I don’t follow people that protect their tweets.

I don’t follow people who protect their tweets. If I do then it’s a mistake.  I just don’t see the point in protecting tweets. Why would you want to? The best way to utilize the power of twitter is to be open. That is how you meet people here. That is how you meet outstanding educators here. That is how you learn through Twitter. That is how you become a better educator.
 If you protect tweets then you are closing yourself off from the power of Twitter. You are closing yourself off from meeting outstanding educators. You are taking the safe road and refusing to grow. Worse, you are making it harder for people to discover who you are. Why are you afraid?  Am I missing something?

Posted on December 27, 2010, in Twitter. Bookmark the permalink. 18 Comments.

  1. I have one friend who doesn't want her crazy sister to read everything she writes as anything will be twisted and it's just a headache for her. Aside from cases like this, I agree with you.

  2. That is unfortunate. Has she thought of setting up 2 accounts? One for personal, which she protects and one for professional,which is open?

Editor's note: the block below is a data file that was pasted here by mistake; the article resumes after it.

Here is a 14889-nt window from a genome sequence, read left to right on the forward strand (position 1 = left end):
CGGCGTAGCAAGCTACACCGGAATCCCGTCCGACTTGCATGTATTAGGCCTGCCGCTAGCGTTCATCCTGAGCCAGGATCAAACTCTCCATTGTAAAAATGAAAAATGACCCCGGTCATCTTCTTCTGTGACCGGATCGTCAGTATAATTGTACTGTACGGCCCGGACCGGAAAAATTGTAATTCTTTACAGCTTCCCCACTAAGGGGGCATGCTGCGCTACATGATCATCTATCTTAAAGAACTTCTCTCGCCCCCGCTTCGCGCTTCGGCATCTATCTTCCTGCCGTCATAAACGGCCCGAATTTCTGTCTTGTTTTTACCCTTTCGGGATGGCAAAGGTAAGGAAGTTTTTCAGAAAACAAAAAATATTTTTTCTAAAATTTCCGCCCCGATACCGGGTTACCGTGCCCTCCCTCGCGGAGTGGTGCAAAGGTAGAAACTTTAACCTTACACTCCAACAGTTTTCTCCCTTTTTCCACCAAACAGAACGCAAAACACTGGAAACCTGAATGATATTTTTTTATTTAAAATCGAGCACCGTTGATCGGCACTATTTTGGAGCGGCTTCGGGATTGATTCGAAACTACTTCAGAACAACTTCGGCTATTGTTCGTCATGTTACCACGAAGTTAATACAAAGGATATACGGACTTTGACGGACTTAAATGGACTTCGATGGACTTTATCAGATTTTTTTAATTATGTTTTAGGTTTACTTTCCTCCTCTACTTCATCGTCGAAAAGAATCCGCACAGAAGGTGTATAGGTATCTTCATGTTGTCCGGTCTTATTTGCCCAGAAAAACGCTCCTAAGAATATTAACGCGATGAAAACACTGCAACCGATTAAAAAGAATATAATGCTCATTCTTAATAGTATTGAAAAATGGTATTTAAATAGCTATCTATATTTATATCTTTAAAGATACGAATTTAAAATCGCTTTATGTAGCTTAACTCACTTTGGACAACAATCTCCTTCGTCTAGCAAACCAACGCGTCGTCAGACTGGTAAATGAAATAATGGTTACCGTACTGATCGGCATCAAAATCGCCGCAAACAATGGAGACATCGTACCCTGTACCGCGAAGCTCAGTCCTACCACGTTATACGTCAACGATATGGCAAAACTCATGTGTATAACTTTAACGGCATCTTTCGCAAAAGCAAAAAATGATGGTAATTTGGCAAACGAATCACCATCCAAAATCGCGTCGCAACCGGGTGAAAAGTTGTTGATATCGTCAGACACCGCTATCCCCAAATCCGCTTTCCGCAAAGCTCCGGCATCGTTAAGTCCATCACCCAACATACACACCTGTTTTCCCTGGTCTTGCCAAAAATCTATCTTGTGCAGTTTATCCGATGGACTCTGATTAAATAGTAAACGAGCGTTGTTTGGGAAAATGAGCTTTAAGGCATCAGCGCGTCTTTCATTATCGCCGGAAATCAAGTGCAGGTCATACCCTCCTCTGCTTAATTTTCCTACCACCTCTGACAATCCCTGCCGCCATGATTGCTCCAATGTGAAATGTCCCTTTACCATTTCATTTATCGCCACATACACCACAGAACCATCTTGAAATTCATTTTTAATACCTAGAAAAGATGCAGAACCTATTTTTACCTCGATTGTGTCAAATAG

3. I'm not sure she's into that, but I see your point.

  4. And doesn't it annoy you when people follow you and when you try to see who is that person and perhaps follow them too, you find a tweet protection?

  5. If I find a new follower that blocks their Tweets, I block them…

  6. Even tougher is the person who BLOCKS you so you can't even access them to try to follow. It only happened once but I have no idea where that one came from! I don't consider myself controversial and rarely tweet as it is.

  7. I'm guessing that people protect their tweets because they are making comments about their school district or other people they work with. In my school district, our technology integration parapro protects their tweets.

  8. I am relatively new to twitter. I value the learning and networking opportunities that I have already experienced. I protect my tweets because I use district-owned devices to tweet, and this practice is consistent with my district's technology policies.